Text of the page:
Animalia > Chordata > Amphibia > Caudata > Amphiumidae > Amphiuma > Amphiuma means

Amphiuma means (Two-toed Amphiuma)

Synonyms: Amphiuma means means

Wikipedia Abstract

The two-toed amphiuma (Amphiuma means) is a snake-like salamander found chiefly in the southeastern United States. It is commonly, but incorrectly, called "congo snake", "conger eel" or the "blind eel". One of the largest extant species of amphibians in the world, they can grow from 39 to 1,042 g (1.4 to 36.8 oz) in mass and from 34.8 to 116 cm (13.7 to 45.7 in) in length. They have four vestigial legs that end in two or three toes which are virtually useless, and eyes with lids. they are blue-black in color. They feed on small fish, crawfish, insect larvae, and even small snakes; they are harmless to humans when left alone, but when disturbed, they can deliver a tough bite, which may lead to a severe infection. Unlike other salamanders, which are mute, A. means gives a clear whistle when
View Wikipedia Record: Amphiuma means

EDGE Analysis

Uniqueness Scale: Similiar (0) 
 Unique (100)
Uniqueness & Vulnerability Scale: Similiar & Secure (0) 
 Unique & Vulnerable (100)
ED Score: 64.35
EDGE Score: 4.18


Adult Length [1]  3.811 feet (116.2 cm)
Gestation [2]  5 months
Litter Size [2]  200
Litters / Year [1]  1
Maximum Longevity [2]  27 years
Adult Weight [2]  201 grams
Female Maturity [2]  4 years
Male Maturity [2]  3 years


Name Countries Ecozone Biome Species Report Climate Land
Everglades United States Neotropic Flooded Grasslands and Savannas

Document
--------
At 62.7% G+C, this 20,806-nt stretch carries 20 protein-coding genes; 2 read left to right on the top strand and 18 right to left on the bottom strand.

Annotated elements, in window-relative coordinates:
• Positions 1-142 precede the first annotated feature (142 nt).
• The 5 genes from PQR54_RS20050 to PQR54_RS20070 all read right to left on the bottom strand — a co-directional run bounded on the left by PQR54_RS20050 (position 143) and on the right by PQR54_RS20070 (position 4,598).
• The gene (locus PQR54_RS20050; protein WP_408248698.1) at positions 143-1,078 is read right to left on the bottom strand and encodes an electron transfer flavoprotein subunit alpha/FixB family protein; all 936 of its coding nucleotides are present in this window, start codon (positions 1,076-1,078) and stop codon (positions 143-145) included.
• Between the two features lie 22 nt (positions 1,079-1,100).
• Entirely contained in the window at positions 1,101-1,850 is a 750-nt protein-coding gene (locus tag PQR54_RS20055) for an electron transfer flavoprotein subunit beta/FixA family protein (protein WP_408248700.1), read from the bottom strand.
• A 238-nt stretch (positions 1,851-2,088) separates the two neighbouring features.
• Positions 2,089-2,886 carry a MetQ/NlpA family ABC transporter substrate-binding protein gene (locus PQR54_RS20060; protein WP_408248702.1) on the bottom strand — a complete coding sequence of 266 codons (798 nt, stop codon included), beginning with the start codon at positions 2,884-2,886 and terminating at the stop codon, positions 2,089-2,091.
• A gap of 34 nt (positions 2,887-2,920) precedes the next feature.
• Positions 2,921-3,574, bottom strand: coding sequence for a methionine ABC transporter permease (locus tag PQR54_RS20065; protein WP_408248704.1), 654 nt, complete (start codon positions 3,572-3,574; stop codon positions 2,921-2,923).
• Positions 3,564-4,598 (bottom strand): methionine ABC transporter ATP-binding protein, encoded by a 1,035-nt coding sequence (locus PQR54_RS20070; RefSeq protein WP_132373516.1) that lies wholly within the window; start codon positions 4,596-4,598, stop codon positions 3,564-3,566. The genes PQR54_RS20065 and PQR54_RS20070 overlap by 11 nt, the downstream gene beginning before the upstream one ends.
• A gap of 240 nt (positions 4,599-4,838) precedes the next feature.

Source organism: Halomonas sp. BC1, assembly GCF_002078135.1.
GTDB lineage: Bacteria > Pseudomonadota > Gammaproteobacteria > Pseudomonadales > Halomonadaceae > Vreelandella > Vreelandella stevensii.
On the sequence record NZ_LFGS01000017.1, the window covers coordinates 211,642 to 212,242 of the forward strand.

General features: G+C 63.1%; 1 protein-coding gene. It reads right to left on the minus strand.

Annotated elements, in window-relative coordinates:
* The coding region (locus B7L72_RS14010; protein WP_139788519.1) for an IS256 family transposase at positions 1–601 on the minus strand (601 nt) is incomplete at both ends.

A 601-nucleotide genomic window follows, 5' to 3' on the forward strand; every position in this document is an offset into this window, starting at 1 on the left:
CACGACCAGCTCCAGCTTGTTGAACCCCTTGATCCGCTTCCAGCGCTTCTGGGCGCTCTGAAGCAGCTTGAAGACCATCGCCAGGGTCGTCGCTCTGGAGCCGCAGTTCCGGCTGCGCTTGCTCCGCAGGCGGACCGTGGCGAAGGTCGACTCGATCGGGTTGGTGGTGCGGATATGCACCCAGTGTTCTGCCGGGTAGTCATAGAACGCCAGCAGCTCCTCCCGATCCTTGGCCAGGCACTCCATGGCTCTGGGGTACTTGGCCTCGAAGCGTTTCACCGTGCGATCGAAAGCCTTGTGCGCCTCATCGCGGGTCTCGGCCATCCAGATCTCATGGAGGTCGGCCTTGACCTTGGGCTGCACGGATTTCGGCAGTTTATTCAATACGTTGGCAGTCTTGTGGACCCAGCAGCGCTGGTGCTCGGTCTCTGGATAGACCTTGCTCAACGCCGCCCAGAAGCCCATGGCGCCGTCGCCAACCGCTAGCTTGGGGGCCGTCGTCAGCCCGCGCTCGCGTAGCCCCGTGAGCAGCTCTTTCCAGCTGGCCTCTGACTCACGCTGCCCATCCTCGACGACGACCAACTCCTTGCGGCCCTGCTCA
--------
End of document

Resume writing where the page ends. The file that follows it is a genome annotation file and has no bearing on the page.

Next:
Middle Atlantic coastal forests United States Nearctic Temperate Coniferous Forests
Southeastern conifer forests United States Nearctic Temperate Coniferous Forests
Southeastern mixed forests United States Nearctic Temperate Broadleaf and Mixed Forests

Protected Areas

Name IUCN Category Area acres Location Species Website Climate Land Use
Big Cypress National Preserve V 732120 Florida, United States
Central Gulf Coastal Plain Biosphere Reserve 40530 United States  
Colonial National Historic Park National Historical Park V 9316 Virginia, United States
Gulf Island National Seashore II 67487 Florida, Mississippi, United States
Okefenokee National Wildlife Refuge IV 38256 Florida, United States


Alligator mississippiensis (Alligator, Gator, American alligator, Florida alligator, Mississippi alligator, Louisiana alligator.)[3]


Parasitized by 
Eustrongylides wenrichi <Unverified Name>[4]
Megalodiscus americanus[4]
Telorchis sirenis[4]
Telorchis stunkardi <Unverified Name>[4]

Range Map

External References

NatureServe Explorer


Attributes / relations provided by
1Oliveira, Brunno Freire; São-Pedro, Vinícius Avelar; Santos-Barrera, Georgina; Penone, Caterina; C. Costa, Gabriel. (2017) AmphiBIO, a global database for amphibian ecological traits. Sci. Data.
2de Magalhaes, J. P., and Costa, J. (2009) A database of vertebrate longevity records and their relation to other life-history traits. Journal of Evolutionary Biology 22(8):1770-1774
3Jorrit H. Poelen, James D. Simons and Chris J. Mungall. (2014). Global Biotic Interactions: An open infrastructure to share and analyze species-interaction datasets. Ecological Informatics.
4Gibson, D. I., Bray, R. A., & Harris, E. A. (Compilers) (2005). Host-Parasite Database of the Natural History Museum, London
Ecoregions provided by World Wide Fund For Nature (WWF). WildFinder: Online database of species distributions, ver. 01.06 Wildfinder Database
Abstract provided by DBpedia licensed under a Creative Commons License
Species taxanomy provided by GBIF Secretariat (2019). GBIF Backbone Taxonomy. Checklist dataset accessed via on 2020-03-21; License: CC BY 4.0